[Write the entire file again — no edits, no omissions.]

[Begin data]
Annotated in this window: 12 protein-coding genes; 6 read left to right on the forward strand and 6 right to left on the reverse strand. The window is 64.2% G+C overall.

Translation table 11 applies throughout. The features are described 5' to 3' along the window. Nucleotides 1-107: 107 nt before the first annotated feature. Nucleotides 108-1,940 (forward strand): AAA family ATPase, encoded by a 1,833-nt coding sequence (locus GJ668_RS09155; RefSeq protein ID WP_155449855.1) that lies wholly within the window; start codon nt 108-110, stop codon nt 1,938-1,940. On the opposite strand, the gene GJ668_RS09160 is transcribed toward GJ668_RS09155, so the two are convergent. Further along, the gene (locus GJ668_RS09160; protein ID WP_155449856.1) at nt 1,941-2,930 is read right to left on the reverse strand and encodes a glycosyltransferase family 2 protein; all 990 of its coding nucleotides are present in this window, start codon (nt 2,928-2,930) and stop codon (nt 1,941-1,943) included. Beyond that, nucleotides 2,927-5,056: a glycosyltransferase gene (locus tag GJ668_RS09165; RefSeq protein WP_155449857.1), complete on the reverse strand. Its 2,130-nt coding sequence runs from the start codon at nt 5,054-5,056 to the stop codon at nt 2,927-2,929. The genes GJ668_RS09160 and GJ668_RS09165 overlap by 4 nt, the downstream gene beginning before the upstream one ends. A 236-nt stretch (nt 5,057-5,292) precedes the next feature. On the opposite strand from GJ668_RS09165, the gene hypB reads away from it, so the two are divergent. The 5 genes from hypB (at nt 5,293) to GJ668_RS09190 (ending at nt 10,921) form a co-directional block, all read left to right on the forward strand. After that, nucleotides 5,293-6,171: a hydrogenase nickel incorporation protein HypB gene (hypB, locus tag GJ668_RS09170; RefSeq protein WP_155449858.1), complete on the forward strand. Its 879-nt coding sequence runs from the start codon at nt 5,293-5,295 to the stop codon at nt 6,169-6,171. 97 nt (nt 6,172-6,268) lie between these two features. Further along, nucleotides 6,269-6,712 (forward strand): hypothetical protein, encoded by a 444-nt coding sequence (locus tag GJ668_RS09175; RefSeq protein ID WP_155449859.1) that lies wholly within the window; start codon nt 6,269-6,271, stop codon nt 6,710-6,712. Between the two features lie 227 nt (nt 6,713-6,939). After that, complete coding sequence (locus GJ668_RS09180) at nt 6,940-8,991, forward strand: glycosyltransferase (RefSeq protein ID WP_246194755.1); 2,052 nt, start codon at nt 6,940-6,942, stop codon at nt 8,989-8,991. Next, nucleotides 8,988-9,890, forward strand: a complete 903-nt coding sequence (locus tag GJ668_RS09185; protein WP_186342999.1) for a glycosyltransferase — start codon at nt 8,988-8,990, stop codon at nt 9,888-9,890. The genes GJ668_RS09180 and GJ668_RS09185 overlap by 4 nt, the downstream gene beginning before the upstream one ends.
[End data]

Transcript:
Annotated in this window: 12 protein-coding genes; 6 read left to right on the forward strand and 6 right to left on the reverse strand. The window is 64.2% G+C overall.

Translation table 11 applies throughout. The features are described 5' to 3' along the window. Nucleotides 1-107: 107 nt before the first annotated feature. Nucleotides 108-1,940 (forward strand): AAA family ATPase, encoded by a 1,833-nt coding sequence (locus GJ668_RS09155; RefSeq protein ID WP_155449855.1) that lies wholly within the window; start codon nt 108-110, stop codon nt 1,938-1,940. On the opposite strand, the gene GJ668_RS09160 is transcribed toward GJ668_RS09155, so the two are convergent. Further along, the gene (locus GJ668_RS09160; protein ID WP_155449856.1) at nt 1,941-2,930 is read right to left on the reverse strand and encodes a glycosyltransferase family 2 protein; all 990 of its coding nucleotides are present in this window, start codon (nt 2,928-2,930) and stop codon (nt 1,941-1,943) included. Beyond that, nucleotides 2,927-5,056: a glycosyltransferase gene (locus tag GJ668_RS09165; RefSeq protein WP_155449857.1), complete on the reverse strand. Its 2,130-nt coding sequence runs from the start codon at nt 5,054-5,056 to the stop codon at nt 2,927-2,929. The genes GJ668_RS09160 and GJ668_RS09165 overlap by 4 nt, the downstream gene beginning before the upstream one ends. A 236-nt stretch (nt 5,057-5,292) precedes the next feature. On the opposite strand from GJ668_RS09165, the gene hypB reads away from it, so the two are divergent. The 5 genes from hypB (at nt 5,293) to GJ668_RS09190 (ending at nt 10,921) form a co-directional block, all read left to right on the forward strand. After that, nucleotides 5,293-6,171: a hydrogenase nickel incorporation protein HypB gene (hypB, locus tag GJ668_RS09170; RefSeq protein WP_155449858.1), complete on the forward strand. Its 879-nt coding sequence runs from the start codon at nt 5,293-5,295 to the stop codon at nt 6,169-6,171. 97 nt (nt 6,172-6,268) lie between these two features. Further along, nucleotides 6,269-6,712 (forward strand): hypothetical protein, encoded by a 444-nt coding sequence (locus tag GJ668_RS09175; RefSeq protein ID WP_155449859.1) that lies wholly within the window; start codon nt 6,269-6,271, stop codon nt 6,710-6,712. Between the two features lie 227 nt (nt 6,713-6,939). After that, complete coding sequence (locus GJ668_RS09180) at nt 6,940-8,991, forward strand: glycosyltransferase (RefSeq protein ID WP_246194755.1); 2,052 nt, start codon at nt 6,940-6,942, stop codon at nt 8,989-8,991. Next, nucleotides 8,988-9,890, forward strand: a complete 903-nt coding sequence (locus tag GJ668_RS09185; protein WP_186342999.1) for a glycosyltransferase — start codon at nt 8,988-8,990, stop codon at nt 9,888-9,890. The genes GJ668_RS09180 and GJ668_RS09185 overlap by 4 nt, the downstream gene beginning before the upstream one ends.